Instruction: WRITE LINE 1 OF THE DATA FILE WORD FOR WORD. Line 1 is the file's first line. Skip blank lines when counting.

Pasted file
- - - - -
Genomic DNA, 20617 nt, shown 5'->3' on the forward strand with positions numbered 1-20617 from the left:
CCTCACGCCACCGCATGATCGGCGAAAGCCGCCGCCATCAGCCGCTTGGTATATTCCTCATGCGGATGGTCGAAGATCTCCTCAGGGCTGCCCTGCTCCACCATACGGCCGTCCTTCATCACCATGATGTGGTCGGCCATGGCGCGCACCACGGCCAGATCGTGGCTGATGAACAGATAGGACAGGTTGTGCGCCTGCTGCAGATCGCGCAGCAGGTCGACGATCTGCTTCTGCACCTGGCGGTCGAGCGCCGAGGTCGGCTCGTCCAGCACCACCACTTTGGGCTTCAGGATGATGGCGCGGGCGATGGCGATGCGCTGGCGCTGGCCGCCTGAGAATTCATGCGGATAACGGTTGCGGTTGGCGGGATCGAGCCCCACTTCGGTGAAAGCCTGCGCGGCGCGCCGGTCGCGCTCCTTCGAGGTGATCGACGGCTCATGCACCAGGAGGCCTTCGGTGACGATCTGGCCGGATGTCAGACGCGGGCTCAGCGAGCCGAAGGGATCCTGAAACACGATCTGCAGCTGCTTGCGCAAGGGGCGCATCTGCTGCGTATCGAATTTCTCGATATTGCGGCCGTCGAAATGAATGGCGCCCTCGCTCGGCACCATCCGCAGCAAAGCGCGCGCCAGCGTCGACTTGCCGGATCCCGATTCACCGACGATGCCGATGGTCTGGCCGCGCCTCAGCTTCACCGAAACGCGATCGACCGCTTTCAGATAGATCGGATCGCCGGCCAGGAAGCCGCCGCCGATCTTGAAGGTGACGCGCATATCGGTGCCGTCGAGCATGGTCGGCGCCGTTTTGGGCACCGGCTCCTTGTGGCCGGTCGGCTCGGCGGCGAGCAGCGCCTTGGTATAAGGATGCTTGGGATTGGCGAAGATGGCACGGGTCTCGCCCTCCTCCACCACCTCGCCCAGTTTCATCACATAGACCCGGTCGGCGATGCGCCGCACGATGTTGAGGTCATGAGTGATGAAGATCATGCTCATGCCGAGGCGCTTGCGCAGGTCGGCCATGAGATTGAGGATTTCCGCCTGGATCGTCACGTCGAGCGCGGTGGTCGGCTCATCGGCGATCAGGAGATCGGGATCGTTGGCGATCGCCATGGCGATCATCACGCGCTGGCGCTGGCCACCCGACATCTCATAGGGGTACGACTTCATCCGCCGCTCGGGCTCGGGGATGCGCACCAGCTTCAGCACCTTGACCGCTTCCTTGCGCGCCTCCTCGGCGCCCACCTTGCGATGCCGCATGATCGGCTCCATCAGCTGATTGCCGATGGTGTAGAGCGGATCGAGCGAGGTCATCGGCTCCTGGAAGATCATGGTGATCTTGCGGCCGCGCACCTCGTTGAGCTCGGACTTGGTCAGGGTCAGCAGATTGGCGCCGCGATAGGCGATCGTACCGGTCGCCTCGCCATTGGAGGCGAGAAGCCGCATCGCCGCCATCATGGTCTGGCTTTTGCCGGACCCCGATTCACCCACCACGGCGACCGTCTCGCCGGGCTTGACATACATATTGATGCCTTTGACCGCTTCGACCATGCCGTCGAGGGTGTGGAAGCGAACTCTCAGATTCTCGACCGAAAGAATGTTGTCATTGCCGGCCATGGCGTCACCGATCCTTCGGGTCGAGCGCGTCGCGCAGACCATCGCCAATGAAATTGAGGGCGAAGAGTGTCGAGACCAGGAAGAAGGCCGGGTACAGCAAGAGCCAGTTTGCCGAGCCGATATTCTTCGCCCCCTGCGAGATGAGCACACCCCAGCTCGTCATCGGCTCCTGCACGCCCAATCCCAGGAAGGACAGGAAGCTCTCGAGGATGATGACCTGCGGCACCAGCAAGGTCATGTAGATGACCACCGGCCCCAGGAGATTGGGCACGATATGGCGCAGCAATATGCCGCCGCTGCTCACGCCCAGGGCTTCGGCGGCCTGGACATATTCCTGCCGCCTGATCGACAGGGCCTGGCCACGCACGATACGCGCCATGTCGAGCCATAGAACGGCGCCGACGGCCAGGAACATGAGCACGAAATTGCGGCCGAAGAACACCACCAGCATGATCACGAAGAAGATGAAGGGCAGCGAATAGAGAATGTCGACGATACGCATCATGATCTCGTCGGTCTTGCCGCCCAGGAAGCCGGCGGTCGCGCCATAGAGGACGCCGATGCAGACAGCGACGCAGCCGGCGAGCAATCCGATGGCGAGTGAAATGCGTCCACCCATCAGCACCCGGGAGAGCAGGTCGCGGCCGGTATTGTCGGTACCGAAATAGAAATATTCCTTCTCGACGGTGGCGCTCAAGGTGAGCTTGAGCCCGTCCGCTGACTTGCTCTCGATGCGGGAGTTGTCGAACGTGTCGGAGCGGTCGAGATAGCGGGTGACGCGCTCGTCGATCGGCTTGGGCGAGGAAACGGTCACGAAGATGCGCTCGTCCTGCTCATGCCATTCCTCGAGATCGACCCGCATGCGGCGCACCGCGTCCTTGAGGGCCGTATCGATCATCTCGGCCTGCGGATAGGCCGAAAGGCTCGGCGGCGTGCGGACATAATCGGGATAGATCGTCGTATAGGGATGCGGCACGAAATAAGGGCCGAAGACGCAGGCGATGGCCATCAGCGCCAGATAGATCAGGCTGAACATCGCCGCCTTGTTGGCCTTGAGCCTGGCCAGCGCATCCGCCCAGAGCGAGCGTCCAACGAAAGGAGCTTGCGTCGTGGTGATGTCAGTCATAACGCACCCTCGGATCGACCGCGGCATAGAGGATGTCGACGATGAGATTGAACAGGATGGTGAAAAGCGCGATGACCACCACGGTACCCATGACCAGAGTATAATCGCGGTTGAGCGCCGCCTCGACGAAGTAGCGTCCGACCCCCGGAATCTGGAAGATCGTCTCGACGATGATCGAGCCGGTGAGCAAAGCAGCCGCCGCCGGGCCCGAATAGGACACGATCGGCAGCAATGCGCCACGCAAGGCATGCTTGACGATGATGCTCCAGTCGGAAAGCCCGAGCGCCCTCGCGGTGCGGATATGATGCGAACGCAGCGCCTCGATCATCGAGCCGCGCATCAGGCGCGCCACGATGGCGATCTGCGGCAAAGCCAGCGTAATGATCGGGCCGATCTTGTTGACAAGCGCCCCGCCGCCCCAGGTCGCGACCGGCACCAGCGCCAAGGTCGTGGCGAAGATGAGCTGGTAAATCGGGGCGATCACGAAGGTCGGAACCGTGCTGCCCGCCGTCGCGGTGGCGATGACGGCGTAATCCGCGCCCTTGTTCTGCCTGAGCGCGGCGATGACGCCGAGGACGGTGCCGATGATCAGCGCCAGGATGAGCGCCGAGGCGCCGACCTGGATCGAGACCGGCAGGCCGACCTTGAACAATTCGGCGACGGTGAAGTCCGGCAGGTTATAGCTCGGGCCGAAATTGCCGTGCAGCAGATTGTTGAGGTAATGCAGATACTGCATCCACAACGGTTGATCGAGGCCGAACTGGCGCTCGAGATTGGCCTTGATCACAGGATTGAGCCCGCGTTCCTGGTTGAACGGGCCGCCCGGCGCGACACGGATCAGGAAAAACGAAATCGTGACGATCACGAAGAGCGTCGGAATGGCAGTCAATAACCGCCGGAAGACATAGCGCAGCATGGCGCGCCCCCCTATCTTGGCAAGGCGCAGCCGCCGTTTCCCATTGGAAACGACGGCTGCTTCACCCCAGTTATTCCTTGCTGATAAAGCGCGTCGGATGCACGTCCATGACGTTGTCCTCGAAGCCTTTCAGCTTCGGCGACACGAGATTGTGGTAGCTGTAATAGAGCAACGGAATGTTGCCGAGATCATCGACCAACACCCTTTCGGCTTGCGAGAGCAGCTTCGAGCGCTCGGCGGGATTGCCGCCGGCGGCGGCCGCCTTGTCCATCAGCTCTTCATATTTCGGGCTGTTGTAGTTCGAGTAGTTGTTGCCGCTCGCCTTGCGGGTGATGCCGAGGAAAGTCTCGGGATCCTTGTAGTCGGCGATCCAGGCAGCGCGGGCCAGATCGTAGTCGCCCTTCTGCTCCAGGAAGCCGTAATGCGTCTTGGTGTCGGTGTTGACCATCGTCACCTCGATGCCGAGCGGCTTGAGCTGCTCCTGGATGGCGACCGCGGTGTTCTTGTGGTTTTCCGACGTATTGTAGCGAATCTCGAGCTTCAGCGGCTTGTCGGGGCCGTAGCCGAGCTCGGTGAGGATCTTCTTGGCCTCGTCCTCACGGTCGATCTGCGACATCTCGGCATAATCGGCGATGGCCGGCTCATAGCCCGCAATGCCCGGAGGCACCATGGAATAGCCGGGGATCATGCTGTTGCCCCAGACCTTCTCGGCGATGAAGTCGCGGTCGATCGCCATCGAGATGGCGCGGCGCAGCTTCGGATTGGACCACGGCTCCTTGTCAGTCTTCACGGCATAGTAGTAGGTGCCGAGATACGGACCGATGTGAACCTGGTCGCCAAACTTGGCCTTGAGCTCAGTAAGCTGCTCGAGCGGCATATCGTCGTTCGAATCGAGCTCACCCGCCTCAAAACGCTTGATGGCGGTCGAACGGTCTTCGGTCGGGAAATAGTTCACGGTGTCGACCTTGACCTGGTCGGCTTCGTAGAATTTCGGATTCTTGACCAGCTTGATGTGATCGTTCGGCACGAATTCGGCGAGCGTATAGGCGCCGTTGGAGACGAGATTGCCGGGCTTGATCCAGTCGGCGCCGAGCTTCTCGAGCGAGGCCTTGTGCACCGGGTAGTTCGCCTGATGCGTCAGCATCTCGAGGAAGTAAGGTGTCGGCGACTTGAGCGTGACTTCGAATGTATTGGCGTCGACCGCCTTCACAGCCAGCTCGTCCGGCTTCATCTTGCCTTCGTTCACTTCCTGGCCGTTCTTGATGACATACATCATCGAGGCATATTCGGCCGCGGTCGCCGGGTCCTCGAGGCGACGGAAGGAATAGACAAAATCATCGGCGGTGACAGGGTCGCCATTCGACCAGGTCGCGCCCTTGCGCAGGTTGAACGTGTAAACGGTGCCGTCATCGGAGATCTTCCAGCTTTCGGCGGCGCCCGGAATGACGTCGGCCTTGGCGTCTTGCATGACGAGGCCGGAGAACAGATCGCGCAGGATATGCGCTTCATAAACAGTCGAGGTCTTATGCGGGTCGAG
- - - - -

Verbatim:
Genomic DNA, 20617 nt, shown 5'->3' on the forward strand with positions numbered 1-20617 from the left: